Why falling hate group numbers don't necessarily mean less hate
Though 2021 started with a deadly siege on the United States Capitol by hundreds of far-right rioters trying to overturn the presidential election results, the number of hate and anti-government groups in the U.S. declined last year for the third year in a row, according to a report released this week by the Southern Poverty Law Center in Montgomery, Alabama.
The SPLC counted a total of 733 hate groups last year, significantly lower than the 2018 peak of 1,021. It found that the number of anti-government groups also fell, from 566 in 2020 to 488 in 2021.
But SPLC says that doesn't necessarily mean there's less hate out there.
"Rather than demonstrating a decline in the power of the far right, the dropping numbers of organized hate and anti-government groups suggest that the extremist ideas that mobilize them now operate more openly in the political mainstream," wrote Cassie Miller and Rachel Carroll Rivas, the report's authors.
While hate and anti-government groups operate in all 50 states, the national data about what SPLC calls "general hate groups" — including those that are anti-woman, antisemitic, anti-Black, anti-immigrant, and anti-Muslim — reveal that nearly half are based in the South. Of the 295 general hate groups counted by SPLC, 136 — 46% — are based in the 13 Southern states.* That points to a growing concentration of such groups in the region, which in 2019 was home base for just 32% of the nation's general hate groups.
The number of specifically white nationalist groups is also on the decline from a 2019 peak. Of the 98 such groups SPLC identified in its latest report, 31 are based in the South. And of the 61 antisemitic groups it identified, 29 are in the South — many of them state and local chapters of the Nation of Islam.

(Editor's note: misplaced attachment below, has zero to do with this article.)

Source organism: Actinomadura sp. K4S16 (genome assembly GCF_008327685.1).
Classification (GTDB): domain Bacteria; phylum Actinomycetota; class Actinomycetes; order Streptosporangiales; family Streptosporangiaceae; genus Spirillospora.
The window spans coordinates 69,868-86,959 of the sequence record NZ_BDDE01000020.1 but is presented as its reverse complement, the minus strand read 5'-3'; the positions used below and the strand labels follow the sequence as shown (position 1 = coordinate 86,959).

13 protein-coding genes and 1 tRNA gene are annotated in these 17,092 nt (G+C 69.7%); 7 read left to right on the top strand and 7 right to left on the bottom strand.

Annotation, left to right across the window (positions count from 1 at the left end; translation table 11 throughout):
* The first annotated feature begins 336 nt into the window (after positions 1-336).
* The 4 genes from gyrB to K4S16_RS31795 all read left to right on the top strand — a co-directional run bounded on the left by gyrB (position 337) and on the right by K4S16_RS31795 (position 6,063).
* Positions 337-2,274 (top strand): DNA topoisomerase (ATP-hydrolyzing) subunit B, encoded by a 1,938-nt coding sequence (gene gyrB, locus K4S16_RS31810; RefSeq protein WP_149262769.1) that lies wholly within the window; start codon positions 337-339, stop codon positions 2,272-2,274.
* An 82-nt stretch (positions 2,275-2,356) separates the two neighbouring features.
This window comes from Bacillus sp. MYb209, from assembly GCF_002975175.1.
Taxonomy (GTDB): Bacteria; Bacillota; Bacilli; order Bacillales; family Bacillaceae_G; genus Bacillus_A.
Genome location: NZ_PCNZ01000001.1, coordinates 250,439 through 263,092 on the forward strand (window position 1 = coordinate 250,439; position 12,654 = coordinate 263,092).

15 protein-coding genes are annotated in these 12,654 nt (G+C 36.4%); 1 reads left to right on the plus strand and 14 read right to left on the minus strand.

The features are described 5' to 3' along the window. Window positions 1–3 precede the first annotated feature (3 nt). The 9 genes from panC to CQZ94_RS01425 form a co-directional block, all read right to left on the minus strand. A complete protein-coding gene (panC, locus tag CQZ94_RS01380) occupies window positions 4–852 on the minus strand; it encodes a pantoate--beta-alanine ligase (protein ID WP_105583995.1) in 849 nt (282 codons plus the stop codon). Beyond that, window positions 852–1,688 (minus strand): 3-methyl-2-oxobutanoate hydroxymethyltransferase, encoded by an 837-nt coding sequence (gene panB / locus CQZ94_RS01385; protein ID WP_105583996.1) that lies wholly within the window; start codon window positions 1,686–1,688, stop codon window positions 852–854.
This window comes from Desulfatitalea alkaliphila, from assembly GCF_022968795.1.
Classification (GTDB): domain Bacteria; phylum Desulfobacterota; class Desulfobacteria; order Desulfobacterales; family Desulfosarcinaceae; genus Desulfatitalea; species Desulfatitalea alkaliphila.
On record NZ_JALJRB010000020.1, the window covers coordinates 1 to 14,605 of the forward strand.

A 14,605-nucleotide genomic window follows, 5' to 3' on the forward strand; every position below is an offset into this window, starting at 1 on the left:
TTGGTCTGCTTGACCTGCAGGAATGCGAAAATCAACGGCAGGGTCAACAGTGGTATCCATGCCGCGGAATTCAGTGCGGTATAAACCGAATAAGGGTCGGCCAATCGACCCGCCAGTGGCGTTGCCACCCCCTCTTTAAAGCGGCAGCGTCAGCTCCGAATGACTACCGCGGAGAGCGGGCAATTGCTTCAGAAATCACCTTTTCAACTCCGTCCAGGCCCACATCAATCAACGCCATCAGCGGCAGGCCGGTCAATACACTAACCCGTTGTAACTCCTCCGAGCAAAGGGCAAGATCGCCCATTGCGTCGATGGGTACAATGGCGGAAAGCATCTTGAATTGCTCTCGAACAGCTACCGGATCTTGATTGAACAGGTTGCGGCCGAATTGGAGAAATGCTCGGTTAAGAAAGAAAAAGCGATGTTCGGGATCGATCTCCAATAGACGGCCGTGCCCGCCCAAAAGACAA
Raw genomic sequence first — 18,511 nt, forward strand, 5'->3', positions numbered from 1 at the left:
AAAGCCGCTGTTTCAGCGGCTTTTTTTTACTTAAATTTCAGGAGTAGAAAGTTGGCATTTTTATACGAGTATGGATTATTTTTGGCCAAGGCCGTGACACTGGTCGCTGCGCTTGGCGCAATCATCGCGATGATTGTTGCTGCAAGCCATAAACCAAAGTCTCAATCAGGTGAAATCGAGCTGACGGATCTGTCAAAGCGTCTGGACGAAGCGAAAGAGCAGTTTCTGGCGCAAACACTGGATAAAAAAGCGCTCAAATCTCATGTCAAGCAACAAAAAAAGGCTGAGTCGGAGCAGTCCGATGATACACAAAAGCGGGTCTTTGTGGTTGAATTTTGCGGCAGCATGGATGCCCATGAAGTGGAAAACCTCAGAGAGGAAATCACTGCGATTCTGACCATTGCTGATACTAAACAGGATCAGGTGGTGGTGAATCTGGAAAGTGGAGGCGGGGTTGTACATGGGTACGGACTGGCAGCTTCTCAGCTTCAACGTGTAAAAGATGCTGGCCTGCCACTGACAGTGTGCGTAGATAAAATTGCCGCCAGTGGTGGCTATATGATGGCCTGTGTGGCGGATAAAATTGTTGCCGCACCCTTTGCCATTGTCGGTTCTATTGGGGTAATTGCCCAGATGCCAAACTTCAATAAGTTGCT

SPLC also counted 65 specifically anti-LGBTQ groups nationwide, with 21 of those in Southern states. Florida and Texas are the Southern states with the most such groups, at five each. (California is the state with the most, at nine.) Republican leaders in both Florida and Texas are currently advancing those groups' goals by promoting policies that equate gender-affirming care for trans children to child abuse and that restrict educators from teaching about sexual orientation and gender identity — among the ways hate has entered the political mainstream.
For another example of how hate has been mainstreamed, the report cites Fox News host Tucker Carlson's embrace of "the great replacement theory" — a white nationalist conspiracy theory that claims elites want to replace white people with non-white immigrants — on his enormously popular show. The idea has animated the perpetrators of some of the most violent racist attacks in recent memory, including the 2019 massacre by a far right gunman of 23 people in a Walmart store in El Paso, Texas. Then there's the embrace by the Republican Party of the Jan. 6 anti-government insurrectionists, whose violent actions led to the deaths of at least seven people, including police officers.
The report's authors offer policy recommendations to root out hate and political violence. They include passing the Domestic Terrorism Prevention Act, which would create more offices in three major law enforcement agencies to investigative domestic hate groups, root out white supremacy in the military, and fund education and prevention initiatives that promote anti-racism.
"The country needs to address the threat of extremism as a social problem, which requires investment in social programs and public health-inspired prevention measures," the report concluded. "With good public policy, significant investment from government and business, and on-the-ground community organizing, the tide can be turned."
* Alabama, Arkansas, Florida, Georgia, Kentucky, Louisiana, Mississippi, North Carolina, South Carolina, Tennessee, Texas, Virginia, and West Virginia.